“Let us sing a hymn of praise to all the Ancestors: Abraham, the friend of God, Isaac, who was born of a promise; Jacob and the twelve Heads of the Tribes; and Daniel the prophet of great desires. Let us also honor the three holy youths who changed a pit of fire into a place of refreshing dew. Let us ask forgiveness for our sins from Christ our God, Who is glorified in His saints.” (Vespers)
God is the Author of the most tremendous Story ever told. This season is one of my favorite times in the Church Year. It takes us back to the beginning of God’s Story. I suppose you know where to find God’s Story – it’s in the Bible. The beginning of His Story is found in the Old Testament. From the Old Testament we can draw encouragement and enrichment for our personal story of spiritual growth.
During the two weeks before the Nativity, we are celebrating the many outstanding personalities of the Old Testament, our Forefathers and Foremothers in Christ who served God as they looked forward to the coming of Christ. Note: they are our spiritual ancestors also; the Old Testament is part of our spiritual heritage.
I hope that you would all begin to become acquainted with the Bible, its message, personalities and their exploits. Alas, to our shame, so many Catholics are still so unacquainted with the Bible. “All Scripture is inspired by God and is useful for teaching, for refutation, for correction and for training in righteousness, so that the one who belongs to God may be competent, equipped for every good work” (2 Tim. 3:16) Our spiritual growth is stunted without the Bible.
From Adam to John the Baptist, the hymns in the Morning Prayer praise the many individuals, who, throughout the history of God’s dealing with His people, performed heroic feats in His service. Christ speaks to us through these events.
The three youths in the Book of Daniel are seen dancing and singing in a fiery furnace. They appear frequently in the prayers of our Christmas preparation celebrations. They are remembered every Sunday in our Morning Prayer service. The Church presents them to us in this tropar:
“The thrice-blessed young men, standing in the midst of unendurable flames, call out to You: Hasten, compassionate Lord, in Your mercy to aid, whatever You will You can do.”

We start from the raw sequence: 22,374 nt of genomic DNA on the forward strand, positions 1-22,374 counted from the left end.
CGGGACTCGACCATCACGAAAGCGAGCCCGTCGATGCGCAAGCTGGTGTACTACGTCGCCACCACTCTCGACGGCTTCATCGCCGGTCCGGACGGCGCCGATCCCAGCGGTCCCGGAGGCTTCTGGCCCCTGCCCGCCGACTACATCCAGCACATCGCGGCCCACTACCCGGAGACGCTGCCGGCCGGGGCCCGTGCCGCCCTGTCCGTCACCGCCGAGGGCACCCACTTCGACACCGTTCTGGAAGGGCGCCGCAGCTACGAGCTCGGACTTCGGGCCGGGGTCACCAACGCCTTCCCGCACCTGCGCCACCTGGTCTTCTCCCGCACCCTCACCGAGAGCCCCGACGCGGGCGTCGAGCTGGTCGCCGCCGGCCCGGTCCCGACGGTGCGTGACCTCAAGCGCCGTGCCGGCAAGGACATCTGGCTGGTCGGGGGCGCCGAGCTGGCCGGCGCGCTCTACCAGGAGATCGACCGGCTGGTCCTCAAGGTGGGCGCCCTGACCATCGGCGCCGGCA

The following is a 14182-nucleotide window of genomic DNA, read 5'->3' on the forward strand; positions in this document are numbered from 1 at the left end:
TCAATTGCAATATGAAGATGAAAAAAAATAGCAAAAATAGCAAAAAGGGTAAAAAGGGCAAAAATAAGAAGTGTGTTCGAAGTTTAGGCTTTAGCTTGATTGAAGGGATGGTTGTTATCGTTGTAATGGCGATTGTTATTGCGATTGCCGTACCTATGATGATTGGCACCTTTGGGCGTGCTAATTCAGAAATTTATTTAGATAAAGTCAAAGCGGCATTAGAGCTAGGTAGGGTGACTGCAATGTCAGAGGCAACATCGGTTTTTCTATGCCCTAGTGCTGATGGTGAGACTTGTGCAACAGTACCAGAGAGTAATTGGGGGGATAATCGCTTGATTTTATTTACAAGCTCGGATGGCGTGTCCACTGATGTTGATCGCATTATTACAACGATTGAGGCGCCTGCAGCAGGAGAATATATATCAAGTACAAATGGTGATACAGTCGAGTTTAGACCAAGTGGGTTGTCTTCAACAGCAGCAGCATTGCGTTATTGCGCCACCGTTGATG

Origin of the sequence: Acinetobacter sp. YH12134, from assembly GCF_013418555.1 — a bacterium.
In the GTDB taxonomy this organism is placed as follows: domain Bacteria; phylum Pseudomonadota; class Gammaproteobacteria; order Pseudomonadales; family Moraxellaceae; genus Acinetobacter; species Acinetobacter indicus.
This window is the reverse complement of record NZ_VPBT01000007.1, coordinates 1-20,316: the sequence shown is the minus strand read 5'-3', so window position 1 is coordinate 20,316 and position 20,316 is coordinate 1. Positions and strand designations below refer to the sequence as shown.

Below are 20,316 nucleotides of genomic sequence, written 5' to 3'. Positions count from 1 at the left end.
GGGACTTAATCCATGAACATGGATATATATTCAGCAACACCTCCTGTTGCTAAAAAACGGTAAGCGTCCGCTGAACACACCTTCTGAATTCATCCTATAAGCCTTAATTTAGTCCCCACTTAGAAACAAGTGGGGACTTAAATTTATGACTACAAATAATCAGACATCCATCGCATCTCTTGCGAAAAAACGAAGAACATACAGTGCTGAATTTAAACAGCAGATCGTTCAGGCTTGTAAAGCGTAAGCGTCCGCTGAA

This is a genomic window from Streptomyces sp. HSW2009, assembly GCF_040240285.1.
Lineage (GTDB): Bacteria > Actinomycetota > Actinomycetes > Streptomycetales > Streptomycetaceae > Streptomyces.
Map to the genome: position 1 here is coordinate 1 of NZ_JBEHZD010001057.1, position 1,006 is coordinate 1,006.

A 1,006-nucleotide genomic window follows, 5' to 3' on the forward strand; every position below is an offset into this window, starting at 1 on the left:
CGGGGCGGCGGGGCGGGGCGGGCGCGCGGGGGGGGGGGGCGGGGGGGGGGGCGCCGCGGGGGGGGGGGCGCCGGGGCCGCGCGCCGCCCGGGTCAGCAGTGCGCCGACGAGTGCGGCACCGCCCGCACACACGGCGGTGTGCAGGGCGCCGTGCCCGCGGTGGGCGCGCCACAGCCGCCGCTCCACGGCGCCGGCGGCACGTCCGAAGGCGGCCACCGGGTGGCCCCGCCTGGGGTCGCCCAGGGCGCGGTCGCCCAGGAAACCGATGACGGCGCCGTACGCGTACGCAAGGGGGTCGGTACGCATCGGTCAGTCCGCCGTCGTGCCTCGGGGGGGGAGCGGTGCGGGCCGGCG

Their act of faith in God can be read in the third chapter of the Book of Daniel. It is an example to us as we walk though the spiritual fires of life.
If God’s Great Story were to be made into a movie, the heroes and heroines and the prophets would be called “stars”. The hymns today declare: “you shine as heaven’s lights upon the world, enkindling the light of piety”.
Like all best books, the Old Testament presents these Fathers and Mothers with all their warts and wrinkles. It does not hesitate to speak of David as a “man after God’s own heart”, even though he fell into the sin of adultery and covered up the act by having a friend murdered. Because of this biblical honesty, we learn that there is hope for us too, flawed as we are.
As we write the story of our own life, we have the stories of God’s Great story to “encourage, teach, and equip us for every good work.” (2 Tim 3:16)
“Come, O feast-lovers, let us praise the assembly of the Ancestors with hymns: Adam our first father: Enoch, Noah, Melchizedech; Moses, Aaron, Joshua, and Samuel and David. With them we praise Isaiah, Jeremiah, Ezekiel, Daniel and the twelve prophets, without forgetting Elijah, and Elisha. We praise Zechariah, John the Baptist, and all those who preached Christ, the Life and Resurrection of the human race”. (Evening Prayer)
Originally published on December 14th, 2003